The simplest way for the new Government to reduce conflicts of interest in financial advice and to lower its cost would be to change the definitions of “advice” in the Corporations Act to let more accountants into the game. Specifically, the definition of what actually is financial product advice should be narrowed and, within that, the line between general and personal advice should be moved, so there is more “general” and less “personal”.
The fundamental aim of this, in my view, should be twofold: to reduce the number of people who have to get an Australian Financial Services licence (AFSL) and, secondly, to cut down the number of Statements of Advice (SoAs) that have to be issued. The two big costs in giving advice are the requirements around holding the licence and the work needed to put together an SoA. The test should be whether more accountants are giving advice on whether to set up a self-managed super fund and what to invest the money in, and whether super funds are providing advice to their members on the investment options.
At the moment they can’t do those things. The Minister for Superannuation and Corporate Law, Senator Nick Sherry, pointed out in a speech recently: “Accountants can advise on setting up SMSFs, which is half the equation. However, unlicensed accountants should not provide advice on the relative merits of establishing an SMSF compared with other products, nor can they advise the trustees of the SMSF on what to invest in.
This is the other, important, half of the equation.” If the definition of financial product advice was shifted slightly, and the definition of “general advice”, as opposed to “personal advice”, was broadened, competition would bring the price of advice down, and clients would have a wider choice of advisers who did not have conflicts of interest.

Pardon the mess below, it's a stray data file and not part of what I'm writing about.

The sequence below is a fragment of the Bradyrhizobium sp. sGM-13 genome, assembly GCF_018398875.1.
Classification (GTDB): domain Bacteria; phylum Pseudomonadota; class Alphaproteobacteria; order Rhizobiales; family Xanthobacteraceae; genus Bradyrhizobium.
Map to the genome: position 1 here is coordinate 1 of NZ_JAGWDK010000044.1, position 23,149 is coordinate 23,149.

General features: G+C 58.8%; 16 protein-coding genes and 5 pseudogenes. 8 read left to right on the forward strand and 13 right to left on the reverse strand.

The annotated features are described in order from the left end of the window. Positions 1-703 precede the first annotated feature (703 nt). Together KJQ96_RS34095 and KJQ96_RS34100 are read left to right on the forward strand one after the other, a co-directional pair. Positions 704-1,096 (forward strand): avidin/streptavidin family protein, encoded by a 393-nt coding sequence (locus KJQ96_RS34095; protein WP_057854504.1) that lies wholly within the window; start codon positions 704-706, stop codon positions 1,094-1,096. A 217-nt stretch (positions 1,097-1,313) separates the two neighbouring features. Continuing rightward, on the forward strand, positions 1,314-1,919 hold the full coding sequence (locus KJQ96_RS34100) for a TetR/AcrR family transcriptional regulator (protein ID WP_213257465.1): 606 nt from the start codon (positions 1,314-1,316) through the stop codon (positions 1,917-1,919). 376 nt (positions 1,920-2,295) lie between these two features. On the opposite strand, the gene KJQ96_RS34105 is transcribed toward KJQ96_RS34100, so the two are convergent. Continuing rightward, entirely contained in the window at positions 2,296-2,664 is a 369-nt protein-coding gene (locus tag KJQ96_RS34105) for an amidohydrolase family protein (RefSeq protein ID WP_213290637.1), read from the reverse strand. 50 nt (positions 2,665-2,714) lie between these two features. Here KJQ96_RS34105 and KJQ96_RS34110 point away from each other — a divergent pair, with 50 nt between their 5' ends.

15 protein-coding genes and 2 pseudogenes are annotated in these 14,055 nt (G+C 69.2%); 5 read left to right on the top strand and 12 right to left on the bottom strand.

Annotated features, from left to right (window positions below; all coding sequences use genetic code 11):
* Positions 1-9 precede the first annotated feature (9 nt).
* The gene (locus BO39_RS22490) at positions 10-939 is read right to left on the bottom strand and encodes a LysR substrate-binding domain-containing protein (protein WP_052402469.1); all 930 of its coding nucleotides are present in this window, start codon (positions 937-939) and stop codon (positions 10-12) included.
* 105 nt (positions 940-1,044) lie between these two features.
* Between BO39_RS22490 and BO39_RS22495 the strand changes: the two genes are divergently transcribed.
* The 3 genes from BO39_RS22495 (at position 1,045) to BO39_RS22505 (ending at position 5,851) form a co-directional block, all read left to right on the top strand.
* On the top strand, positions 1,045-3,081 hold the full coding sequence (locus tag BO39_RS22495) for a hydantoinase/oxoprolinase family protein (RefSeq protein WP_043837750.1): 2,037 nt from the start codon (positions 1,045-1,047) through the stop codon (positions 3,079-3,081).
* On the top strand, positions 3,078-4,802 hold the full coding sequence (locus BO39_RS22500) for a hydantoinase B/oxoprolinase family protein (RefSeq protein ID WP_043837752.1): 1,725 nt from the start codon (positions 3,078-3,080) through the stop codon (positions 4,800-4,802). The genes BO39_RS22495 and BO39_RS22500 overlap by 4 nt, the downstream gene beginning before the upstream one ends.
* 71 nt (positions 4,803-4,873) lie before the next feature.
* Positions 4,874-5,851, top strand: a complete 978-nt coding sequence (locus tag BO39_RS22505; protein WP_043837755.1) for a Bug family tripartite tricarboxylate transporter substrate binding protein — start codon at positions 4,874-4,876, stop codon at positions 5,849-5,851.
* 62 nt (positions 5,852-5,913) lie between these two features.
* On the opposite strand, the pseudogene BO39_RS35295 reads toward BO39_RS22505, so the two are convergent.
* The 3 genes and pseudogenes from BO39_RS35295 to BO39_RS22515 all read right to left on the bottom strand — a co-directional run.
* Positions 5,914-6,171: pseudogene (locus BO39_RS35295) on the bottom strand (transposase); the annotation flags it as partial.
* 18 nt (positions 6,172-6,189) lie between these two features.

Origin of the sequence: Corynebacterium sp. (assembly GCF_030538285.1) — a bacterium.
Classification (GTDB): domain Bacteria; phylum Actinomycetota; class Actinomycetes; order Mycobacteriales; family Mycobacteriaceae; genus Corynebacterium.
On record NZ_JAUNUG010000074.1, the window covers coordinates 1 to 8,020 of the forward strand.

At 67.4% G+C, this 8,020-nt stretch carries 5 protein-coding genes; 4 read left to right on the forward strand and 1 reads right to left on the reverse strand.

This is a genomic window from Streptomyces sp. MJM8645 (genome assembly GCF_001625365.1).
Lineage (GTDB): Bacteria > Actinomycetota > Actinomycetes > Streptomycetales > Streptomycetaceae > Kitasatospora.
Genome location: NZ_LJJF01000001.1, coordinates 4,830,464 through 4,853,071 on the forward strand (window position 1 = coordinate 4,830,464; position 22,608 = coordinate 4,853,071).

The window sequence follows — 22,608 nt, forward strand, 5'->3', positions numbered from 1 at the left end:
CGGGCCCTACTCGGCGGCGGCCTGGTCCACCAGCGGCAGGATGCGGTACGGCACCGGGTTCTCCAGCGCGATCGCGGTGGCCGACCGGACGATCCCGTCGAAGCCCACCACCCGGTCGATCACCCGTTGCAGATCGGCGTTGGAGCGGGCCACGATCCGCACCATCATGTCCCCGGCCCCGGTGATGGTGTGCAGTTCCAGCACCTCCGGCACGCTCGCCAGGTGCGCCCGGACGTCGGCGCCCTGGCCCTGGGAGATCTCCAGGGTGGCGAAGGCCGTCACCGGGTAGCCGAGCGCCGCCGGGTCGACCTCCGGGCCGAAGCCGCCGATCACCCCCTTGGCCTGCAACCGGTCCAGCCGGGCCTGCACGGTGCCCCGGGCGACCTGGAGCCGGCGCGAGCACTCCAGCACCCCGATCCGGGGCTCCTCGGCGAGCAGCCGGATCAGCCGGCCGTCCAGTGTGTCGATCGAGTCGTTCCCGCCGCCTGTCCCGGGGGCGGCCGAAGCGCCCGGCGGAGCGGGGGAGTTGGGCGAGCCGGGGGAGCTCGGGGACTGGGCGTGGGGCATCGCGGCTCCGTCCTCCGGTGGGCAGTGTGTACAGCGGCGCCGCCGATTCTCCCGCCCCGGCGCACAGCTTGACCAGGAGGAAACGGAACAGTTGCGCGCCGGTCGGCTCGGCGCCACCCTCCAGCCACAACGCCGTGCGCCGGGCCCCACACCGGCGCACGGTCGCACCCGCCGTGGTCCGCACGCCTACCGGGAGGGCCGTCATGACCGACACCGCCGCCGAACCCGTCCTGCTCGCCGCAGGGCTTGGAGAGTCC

Here is the current definition of financial product advice: “For the purposes of this Chapter, financial product advice means a recommendation or a statement of opinion, or a report of either of those things, that: (a) is intended to influence a person or persons in making a decision in relation to a particular financial product or class of financial products, or an interest in a particular financial product or class of financial products; or (b) could reasonably be regarded as being intended to have such an influence.”
The accepted legal wisdom currently is that the phrases “in relation to” and “class of financial products” mean you can’t even talk about, say, property or shares in general without a licence. I’m no lawyer, but if “in relation to” was changed to “for the purposes of buying or selling”, and the phrase “class of financial products” was simply removed, the need for a licence would suddenly be narrowed down to providing advice about whether to buy a specific product – in other words, sales. In that event accountants would be able to talk sensibly to their clients about whether an SMSF is better for them than a large super fund, and then how much of the money should be in which class of assets.
Here are the definitions of “personal advice” and “general advice”: “ For the purposes of this Chapter, personal advice is financial product advice that is given or directed to a person (including by electronic means) in circumstances where: (a) the provider of the advice has considered one or more of the person’s objectives, financial situation and needs; (b) a reasonable person might expect the provider to have considered one or more of those matters. For the purposes of this Chapter, general advice is financial product advice that is not personal advice.”
The definition of “personal advice” is far too broad. The Government should change the legislation to encourage the development of a new industry of independent financial advisers who don’t sell products – they just advise.
Alan Kohler has been a financial journalist for 37 years and is currently the publisher of The Eureka Report , an online, independent publication for investors.